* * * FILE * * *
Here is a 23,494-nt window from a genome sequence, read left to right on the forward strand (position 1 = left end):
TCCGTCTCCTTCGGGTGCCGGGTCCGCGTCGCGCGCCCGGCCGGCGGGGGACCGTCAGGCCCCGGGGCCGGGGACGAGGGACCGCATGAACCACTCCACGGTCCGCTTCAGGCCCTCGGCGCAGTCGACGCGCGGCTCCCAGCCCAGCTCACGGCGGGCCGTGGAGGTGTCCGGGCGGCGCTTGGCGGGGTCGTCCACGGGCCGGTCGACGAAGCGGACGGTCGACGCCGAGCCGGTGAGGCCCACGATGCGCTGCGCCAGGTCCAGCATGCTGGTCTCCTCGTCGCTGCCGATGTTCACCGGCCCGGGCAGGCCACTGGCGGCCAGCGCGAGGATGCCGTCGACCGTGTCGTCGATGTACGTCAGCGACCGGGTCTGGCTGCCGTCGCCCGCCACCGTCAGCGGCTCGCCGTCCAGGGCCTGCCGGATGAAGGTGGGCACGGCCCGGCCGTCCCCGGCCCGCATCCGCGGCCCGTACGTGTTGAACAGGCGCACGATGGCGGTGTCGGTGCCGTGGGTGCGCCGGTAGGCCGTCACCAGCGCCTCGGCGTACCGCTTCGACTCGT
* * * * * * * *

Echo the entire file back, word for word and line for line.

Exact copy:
Here is a 23,494-nt window from a genome sequence, read left to right on the forward strand (position 1 = left end):
TCCGTCTCCTTCGGGTGCCGGGTCCGCGTCGCGCGCCCGGCCGGCGGGGGACCGTCAGGCCCCGGGGCCGGGGACGAGGGACCGCATGAACCACTCCACGGTCCGCTTCAGGCCCTCGGCGCAGTCGACGCGCGGCTCCCAGCCCAGCTCACGGCGGGCCGTGGAGGTGTCCGGGCGGCGCTTGGCGGGGTCGTCCACGGGCCGGTCGACGAAGCGGACGGTCGACGCCGAGCCGGTGAGGCCCACGATGCGCTGCGCCAGGTCCAGCATGCTGGTCTCCTCGTCGCTGCCGATGTTCACCGGCCCGGGCAGGCCACTGGCGGCCAGCGCGAGGATGCCGTCGACCGTGTCGTCGATGTACGTCAGCGACCGGGTCTGGCTGCCGTCGCCCGCCACCGTCAGCGGCTCGCCGTCCAGGGCCTGCCGGATGAAGGTGGGCACGGCCCGGCCGTCCCCGGCCCGCATCCGCGGCCCGTACGTGTTGAACAGGCGCACGATGGCGGTGTCGGTGCCGTGGGTGCGCCGGTAGGCCGTCACCAGCGCCTCGGCGTACCGCTTCGACTCGT